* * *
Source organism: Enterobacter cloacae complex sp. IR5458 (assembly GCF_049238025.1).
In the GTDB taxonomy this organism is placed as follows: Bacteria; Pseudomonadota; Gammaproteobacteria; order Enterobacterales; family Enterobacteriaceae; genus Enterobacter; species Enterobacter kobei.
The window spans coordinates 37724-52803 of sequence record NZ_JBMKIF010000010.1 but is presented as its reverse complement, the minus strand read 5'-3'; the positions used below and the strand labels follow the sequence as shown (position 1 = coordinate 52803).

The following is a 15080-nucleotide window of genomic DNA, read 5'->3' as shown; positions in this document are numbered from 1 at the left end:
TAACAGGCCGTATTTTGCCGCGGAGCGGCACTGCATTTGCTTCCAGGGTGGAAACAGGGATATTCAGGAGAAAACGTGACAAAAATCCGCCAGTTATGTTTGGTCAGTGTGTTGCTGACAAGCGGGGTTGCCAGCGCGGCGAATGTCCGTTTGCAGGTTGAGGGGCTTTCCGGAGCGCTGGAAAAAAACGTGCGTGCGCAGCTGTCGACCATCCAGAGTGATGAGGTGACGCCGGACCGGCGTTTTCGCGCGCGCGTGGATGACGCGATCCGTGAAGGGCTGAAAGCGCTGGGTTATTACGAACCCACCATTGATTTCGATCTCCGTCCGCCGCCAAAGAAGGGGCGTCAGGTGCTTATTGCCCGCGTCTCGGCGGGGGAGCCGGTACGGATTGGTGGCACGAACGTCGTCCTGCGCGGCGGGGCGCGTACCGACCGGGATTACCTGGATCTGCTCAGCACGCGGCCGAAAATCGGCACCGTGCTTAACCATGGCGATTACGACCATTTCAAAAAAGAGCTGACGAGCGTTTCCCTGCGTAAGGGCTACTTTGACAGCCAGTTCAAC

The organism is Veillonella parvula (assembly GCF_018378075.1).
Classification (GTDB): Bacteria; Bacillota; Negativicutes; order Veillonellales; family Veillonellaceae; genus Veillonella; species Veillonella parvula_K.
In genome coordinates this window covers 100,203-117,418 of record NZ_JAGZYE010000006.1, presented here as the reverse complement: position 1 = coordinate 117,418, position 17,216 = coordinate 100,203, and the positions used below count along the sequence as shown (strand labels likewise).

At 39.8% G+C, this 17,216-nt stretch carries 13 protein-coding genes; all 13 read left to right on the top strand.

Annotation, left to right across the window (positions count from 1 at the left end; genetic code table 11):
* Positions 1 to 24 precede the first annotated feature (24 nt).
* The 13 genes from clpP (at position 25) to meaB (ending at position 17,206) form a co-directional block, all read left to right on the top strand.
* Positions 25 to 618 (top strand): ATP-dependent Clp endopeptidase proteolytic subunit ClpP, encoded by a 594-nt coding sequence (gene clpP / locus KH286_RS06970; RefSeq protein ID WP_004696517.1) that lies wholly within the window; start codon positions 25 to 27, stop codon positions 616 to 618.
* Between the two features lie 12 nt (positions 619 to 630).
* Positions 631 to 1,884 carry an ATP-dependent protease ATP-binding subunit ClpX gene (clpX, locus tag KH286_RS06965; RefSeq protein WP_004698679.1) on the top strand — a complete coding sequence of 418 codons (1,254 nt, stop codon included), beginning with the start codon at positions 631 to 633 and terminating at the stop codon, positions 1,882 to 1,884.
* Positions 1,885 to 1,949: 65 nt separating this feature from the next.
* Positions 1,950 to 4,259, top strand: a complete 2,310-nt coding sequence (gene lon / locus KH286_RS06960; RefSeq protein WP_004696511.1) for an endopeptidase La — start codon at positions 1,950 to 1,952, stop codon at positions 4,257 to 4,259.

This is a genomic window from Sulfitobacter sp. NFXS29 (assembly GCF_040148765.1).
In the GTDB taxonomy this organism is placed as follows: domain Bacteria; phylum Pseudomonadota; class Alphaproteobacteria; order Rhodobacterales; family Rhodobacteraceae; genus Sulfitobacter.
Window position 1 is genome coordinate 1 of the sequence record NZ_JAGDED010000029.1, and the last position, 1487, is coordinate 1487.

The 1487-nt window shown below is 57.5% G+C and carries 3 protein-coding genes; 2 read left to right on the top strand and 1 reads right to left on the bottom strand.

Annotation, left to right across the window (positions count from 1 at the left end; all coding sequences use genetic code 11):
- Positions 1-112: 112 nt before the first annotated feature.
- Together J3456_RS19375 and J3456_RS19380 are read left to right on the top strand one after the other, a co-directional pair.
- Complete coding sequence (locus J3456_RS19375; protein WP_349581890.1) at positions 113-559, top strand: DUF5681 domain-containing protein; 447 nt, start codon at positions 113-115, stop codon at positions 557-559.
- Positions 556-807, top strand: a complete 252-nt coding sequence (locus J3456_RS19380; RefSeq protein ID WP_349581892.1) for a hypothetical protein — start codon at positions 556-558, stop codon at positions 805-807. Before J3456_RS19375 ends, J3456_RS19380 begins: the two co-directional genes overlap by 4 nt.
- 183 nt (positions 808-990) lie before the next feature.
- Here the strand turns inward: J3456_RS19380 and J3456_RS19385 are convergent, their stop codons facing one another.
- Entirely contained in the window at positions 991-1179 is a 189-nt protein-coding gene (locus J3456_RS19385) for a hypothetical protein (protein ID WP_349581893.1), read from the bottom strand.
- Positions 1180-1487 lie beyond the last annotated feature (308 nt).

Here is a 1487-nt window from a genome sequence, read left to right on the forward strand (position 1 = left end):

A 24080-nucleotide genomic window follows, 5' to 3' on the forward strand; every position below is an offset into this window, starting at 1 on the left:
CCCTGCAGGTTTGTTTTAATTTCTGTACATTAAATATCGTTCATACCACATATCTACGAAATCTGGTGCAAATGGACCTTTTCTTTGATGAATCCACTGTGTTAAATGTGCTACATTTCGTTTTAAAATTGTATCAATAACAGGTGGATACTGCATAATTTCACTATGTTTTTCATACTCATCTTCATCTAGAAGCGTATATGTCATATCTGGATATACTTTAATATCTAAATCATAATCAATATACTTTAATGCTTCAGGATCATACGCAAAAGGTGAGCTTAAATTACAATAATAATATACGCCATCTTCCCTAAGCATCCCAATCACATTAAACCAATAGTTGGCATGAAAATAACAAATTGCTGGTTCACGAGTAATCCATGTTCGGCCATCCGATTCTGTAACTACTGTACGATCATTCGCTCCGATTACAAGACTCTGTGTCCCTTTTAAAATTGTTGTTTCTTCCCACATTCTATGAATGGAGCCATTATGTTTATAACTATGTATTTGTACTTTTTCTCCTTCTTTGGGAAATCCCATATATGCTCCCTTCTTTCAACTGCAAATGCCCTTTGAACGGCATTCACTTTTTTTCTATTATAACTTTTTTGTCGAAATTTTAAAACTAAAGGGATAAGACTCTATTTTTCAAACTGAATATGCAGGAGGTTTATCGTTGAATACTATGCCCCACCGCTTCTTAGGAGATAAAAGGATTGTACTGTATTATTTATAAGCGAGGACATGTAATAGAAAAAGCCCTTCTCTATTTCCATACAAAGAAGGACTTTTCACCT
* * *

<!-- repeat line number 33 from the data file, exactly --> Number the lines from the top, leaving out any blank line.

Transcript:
CCCTGCAGGTTTGTTTTAATTTCTGTACATTAAATATCGTTCATACCACATATCTACGAAATCTGGTGCAAATGGACCTTTTCTTTGATGAATCCACTGTGTTAAATGTGCTACATTTCGTTTTAAAATTGTATCAATAACAGGTGGATACTGCATAATTTCACTATGTTTTTCATACTCATCTTCATCTAGAAGCGTATATGTCATATCTGGATATACTTTAATATCTAAATCATAATCAATATACTTTAATGCTTCAGGATCATACGCAAAAGGTGAGCTTAAATTACAATAATAATATACGCCATCTTCCCTAAGCATCCCAATCACATTAAACCAATAGTTGGCATGAAAATAACAAATTGCTGGTTCACGAGTAATCCATGTTCGGCCATCCGATTCTGTAACTACTGTACGATCATTCGCTCCGATTACAAGACTCTGTGTCCCTTTTAAAATTGTTGTTTCTTCCCACATTCTATGAATGGAGCCATTATGTTTATAACTATGTATTTGTACTTTTTCTCCTTCTTTGGGAAATCCCATATATGCTCCCTTCTTTCAACTGCAAATGCCCTTTGAACGGCATTCACTTTTTTTCTATTATAACTTTTTTGTCGAAATTTTAAAACTAAAGGGATAAGACTCTATTTTTCAAACTGAATATGCAGGAGGTTTATCGTTGAATACTATGCCCCACCGCTTCTTAGGAGATAAAAGGATTGTACTGTATTATTTATAAGCGAGGACATGTAATAGAAAAAGCCCTTCTCTATTTCCATACAAAGAAGGACTTTTCACCT